Establish guidelines for the course grade, clearly presented in writing, at the beginning of the semester. Students should understand the basics of what quality and quantity of work is necessary for each grade. Remember that first-year students may need more detailed explanations of grading practices than advanced students.
Remind students that there are certain standards of written English which you expect them to reflect in any written work. Students might argue that it isn't fair to penalize them for writing in classes other than English. Explain that they need to communicate their knowledge to you clearly and effectively and you expect them to employ acceptable written standards.
Use rubrics and provide copies to students. You will be more consistent and efficient when grading if you develop a set of assignment-specific criteria and designate their relative importance in relation to the overall grade. These grading standards, or rubrics, help students focus their efforts. They know what to do. Rubrics also emphasize that you grade in a manner that minimizes subjectivity and is thus, more fair. About rubrics:
- Design your rubric around the learning outcomes of the assignment. The weight of various components should reflect the learning outcomes.
- Decide and communicate the weight of writing conventions.
- Prepare model answers before you begin grading based on the rubric variables
Set a maximum time limit for grading each answer, section or paper. This way no response gets more consideration or scrutiny than another.
Comment on student work. Make your comments legible. Note errors but don't necessarily fix them. Instead respond with comments that encourage the student to think through the process of revision. Acknowledge strengths and offer positive feedback, referring to specific examples. If possible, mention improvement from previous work.
Provide grades and feedback as quickly as possible. Give students a time-frame when they submit work as to when it should be returned and how. Stick to the time-frame.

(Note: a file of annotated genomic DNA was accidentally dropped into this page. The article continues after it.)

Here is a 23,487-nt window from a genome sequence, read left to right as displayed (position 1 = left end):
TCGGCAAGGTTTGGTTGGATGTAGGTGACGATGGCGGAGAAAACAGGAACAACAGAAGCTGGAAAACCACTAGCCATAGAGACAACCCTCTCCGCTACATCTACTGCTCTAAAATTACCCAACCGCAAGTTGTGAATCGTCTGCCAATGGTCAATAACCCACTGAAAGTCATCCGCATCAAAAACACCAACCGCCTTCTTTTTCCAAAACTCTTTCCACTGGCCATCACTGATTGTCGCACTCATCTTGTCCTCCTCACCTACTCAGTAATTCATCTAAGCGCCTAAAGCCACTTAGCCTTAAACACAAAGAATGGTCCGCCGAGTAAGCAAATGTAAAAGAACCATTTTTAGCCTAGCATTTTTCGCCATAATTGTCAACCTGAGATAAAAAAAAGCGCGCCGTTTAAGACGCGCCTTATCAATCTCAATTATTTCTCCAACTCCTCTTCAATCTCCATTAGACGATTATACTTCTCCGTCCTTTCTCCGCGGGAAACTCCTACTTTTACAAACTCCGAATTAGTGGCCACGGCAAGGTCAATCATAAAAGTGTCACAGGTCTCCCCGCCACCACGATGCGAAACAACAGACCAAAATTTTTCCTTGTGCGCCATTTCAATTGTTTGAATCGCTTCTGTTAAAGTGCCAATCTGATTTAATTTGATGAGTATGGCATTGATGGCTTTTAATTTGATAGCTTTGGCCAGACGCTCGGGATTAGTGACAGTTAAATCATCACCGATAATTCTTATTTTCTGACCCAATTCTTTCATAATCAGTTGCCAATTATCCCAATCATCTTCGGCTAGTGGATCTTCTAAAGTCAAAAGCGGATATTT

If a grade is challenged, offer to discuss the grade during office hours. Listen to the student's question or concern. Reread student work if necessary. Although it may not result in a changed grade, you might discover a way to ask a question more clearly in future classes. If you cannot resolve a grade challenge, do not allow yourself to get into an argument. Know how your department handles these things ahead of time.
- Association of American Colleges and Universities VALUE (Valid Assessment of Learning in Undergraduate Education) initiative is a nationwide project that examines direct evidence of student learning. 16 VALUE rubrics, organized by learning outcome.
- Grading and Performance Rubrics: Carnegie Mellon explains what rubrics are and provides examples
- Moskal, B. M. (2000). "Scoring Rubrics: What, When and How." Practical Assessment, Research & Evaluation, 7(3).
- Rubrics and Assessment Resources for cooperative learning, research reports, and other assessments, compiled by the University of Wisconsin, Stout
- Why should assessments, learning objectives, and instructional strategies be aligned? Carnegie Mellon’s resource on assessments to measure student learning and aligned to instruction so that they reinforce one another